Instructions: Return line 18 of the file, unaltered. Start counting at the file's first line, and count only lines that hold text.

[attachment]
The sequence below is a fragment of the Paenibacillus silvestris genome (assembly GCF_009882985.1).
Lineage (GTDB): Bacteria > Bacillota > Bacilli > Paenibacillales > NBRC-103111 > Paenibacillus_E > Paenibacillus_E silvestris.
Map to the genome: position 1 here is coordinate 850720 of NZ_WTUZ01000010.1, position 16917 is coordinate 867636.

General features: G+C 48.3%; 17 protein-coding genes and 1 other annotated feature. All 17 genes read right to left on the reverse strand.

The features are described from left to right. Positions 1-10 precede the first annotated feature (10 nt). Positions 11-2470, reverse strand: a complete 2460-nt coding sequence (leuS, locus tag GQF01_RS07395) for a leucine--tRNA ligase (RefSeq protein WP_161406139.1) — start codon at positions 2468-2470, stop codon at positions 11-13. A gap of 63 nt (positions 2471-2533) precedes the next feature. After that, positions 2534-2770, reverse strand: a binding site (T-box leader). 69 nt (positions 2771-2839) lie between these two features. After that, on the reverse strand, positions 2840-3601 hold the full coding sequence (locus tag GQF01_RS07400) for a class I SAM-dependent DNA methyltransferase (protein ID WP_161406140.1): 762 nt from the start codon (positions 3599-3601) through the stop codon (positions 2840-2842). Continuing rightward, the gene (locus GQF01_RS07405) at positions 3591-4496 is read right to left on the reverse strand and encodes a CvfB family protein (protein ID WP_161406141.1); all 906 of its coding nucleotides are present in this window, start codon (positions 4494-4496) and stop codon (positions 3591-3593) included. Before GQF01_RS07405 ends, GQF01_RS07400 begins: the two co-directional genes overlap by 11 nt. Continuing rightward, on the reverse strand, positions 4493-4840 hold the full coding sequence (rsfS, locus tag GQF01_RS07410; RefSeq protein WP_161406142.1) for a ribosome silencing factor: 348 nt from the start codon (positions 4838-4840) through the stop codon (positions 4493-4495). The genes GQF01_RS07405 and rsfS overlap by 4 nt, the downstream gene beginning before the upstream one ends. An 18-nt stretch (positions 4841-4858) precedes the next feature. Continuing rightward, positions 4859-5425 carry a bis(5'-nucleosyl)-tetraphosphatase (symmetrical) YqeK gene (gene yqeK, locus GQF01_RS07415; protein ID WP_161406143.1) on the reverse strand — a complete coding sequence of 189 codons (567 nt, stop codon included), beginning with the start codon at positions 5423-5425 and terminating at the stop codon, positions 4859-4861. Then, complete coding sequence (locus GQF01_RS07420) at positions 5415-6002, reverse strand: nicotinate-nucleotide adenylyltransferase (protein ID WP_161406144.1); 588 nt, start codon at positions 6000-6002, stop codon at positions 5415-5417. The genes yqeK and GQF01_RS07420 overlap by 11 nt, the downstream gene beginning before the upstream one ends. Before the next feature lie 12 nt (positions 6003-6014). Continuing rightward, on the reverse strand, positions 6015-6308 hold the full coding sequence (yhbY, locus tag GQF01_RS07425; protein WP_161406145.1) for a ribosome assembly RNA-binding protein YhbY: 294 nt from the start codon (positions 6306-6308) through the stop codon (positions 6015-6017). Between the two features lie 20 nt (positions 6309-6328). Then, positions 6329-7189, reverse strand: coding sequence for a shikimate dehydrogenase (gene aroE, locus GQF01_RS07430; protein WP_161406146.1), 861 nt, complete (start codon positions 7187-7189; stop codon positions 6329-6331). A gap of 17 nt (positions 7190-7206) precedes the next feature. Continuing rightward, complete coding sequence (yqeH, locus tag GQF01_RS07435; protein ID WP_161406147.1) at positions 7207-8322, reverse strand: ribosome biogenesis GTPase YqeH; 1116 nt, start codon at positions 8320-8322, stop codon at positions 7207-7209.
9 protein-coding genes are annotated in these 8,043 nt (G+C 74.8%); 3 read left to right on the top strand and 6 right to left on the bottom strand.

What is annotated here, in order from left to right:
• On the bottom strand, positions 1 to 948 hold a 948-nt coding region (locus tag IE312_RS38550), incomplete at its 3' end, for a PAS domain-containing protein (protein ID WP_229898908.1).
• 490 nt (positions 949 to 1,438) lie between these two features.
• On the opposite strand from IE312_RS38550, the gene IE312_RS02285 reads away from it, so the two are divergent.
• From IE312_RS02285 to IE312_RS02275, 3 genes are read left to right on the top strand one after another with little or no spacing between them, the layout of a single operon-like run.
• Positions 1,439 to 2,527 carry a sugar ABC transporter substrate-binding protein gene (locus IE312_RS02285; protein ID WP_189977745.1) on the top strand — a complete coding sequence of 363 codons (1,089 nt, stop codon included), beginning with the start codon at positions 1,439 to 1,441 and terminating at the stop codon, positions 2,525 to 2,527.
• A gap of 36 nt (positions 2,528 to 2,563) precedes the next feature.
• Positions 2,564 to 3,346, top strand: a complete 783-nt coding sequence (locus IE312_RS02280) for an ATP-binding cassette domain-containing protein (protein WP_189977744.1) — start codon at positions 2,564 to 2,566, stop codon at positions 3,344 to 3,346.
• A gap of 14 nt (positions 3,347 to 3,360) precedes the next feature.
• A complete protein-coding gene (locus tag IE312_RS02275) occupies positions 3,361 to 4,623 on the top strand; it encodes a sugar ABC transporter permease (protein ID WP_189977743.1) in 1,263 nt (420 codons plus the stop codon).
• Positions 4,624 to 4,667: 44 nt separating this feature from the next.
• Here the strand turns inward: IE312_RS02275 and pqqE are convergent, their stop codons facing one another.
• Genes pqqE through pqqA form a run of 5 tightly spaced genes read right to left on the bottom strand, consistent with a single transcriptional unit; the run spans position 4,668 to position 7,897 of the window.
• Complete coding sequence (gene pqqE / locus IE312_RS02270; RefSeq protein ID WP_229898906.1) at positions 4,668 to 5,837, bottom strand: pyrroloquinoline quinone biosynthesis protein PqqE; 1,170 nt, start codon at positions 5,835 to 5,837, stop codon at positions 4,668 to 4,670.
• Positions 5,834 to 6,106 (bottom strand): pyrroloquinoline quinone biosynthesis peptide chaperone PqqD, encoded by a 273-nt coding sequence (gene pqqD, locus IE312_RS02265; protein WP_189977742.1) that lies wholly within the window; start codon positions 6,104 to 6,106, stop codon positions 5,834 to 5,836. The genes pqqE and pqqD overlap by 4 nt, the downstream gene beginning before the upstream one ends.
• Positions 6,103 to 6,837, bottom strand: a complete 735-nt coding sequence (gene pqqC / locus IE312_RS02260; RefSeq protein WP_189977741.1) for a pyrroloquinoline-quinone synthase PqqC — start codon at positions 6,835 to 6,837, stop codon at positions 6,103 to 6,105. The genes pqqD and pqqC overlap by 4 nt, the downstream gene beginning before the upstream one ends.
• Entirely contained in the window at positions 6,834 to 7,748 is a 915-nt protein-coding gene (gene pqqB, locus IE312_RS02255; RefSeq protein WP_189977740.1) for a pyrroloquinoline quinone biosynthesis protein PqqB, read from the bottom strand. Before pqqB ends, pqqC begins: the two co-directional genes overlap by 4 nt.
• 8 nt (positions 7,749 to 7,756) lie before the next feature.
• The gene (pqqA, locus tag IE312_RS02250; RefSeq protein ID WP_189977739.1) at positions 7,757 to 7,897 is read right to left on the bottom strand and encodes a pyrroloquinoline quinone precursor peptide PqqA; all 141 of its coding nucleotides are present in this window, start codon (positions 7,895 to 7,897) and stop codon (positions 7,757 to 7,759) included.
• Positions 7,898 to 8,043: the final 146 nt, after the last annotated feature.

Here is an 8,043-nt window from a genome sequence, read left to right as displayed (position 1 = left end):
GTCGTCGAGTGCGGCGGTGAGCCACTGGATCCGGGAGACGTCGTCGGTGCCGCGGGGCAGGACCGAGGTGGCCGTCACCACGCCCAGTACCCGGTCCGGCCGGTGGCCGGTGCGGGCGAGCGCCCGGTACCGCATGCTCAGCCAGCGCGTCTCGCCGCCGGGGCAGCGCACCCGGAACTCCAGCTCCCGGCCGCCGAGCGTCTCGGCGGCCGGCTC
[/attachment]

• Here the strand turns inward: IE312_RS02275 and pqqE are convergent, their stop codons facing one another.